LT pace means you are in a steady state. The lactate your are creating is being eliminated at the same rate. The further beneath that pace you go the shorter you will be able to maintain it. I would describe going well under LT pace as a feeling of "heaviness" in your legs as lactic acid builds up in your blood stream.
Human physiology dictates that a runner's near-top speed cannot be maintained for more than 30–35 seconds due to the accumulation of lactic acid in muscles.
They mention testing his aerobic capacity, but I think they are referring to his maximal aerobic capacity (VO2-max).
They never said he was fast
I must not understand what sprinting is.
These guys are amazing athletes but they experience fear and doubt just like everyone else, and don't run these distances effortlessly. Imagine the discipline required to push yourself to your limits for hours or days at a time.
That it is such a taxing endeavor both physically and mentally is what makes it all the more incredible. One of my favorite stories about ultrarunners is the time Scott Jurek ran the Badwater Ultramarathon for the first time.
There were a bunch of reasons it was objectively a terrible idea. Half way through he collapsed vomited and seriously considered giving up. He managed to keep going though and made up a ton of time in the second half of the race and ended up winning and set a course record despite being behind at the half way point:
All of those are topics that I'd love to read about, but the article is very light on details.
Genetics can give you the propensity for a natural advantage but you express your genes differently depending on your environment and your lifestyle.
Years of training will improve both your enzymes and mitochondria
I also thought the lactate buildup comes from anaerobic exercise, which is not what any long-range runner relies on anyway.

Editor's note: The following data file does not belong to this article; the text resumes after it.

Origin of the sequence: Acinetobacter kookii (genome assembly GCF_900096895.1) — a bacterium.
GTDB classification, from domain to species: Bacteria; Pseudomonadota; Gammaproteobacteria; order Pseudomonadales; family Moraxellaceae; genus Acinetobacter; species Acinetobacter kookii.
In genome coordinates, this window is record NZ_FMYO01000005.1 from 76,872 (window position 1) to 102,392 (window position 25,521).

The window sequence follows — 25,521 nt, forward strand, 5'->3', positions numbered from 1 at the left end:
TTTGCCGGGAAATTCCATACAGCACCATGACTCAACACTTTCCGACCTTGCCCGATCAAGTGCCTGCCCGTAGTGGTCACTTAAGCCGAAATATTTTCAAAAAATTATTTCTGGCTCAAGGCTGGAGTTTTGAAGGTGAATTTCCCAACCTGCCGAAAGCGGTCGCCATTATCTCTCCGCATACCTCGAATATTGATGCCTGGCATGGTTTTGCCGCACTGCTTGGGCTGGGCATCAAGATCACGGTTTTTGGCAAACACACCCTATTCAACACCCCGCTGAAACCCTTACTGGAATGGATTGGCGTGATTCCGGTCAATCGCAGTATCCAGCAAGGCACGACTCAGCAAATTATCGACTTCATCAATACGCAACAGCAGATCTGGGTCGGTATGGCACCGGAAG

(I wonder how you replenish electrolytes, not to mention energy storage, on a multi-day run without eventually getting stomach cramps and other GI issues? From the picture, he already has very little body fat)
I would have said quagmire, but yes.
That sounds quite dangerous. Not only mentally, but I'd be concerned of a sudden lapse of physical control and smashing my skull onto the pavement. Then again, I'd never have to worry about that because I don't have that level of extreme determination. Very impressive.
My "battle buddy" said I didn't behave any differently than usual, just quiet. All told, I blacked out for about a half-hour. My experience wasn't uncommon, I'd say about 10% of us experienced something similar during that particular exercise. The human body is an amazing machine.
Of course, running has less risks than biking. But still, falling while running could have real bad consequences.
This guy reminds me of that movie.
And if so, then I am his Mr. Glass. I pretty much hit my threshold for running when I finish tying my running shoes' laces.
I'm not a biologist, but that seems like a bad reason to stop. He cleared an hour on the test. Why not maintain the test for several hours? Four times the theoretical maximum is not "forever"...
This article seems highly sensational. I'd like to see more science behind this.
EDIT: I see he's already been on that show.
Edited to add: Sure it's on the "US" section of the Guardian but they don't appear to change any other spellings to match US English.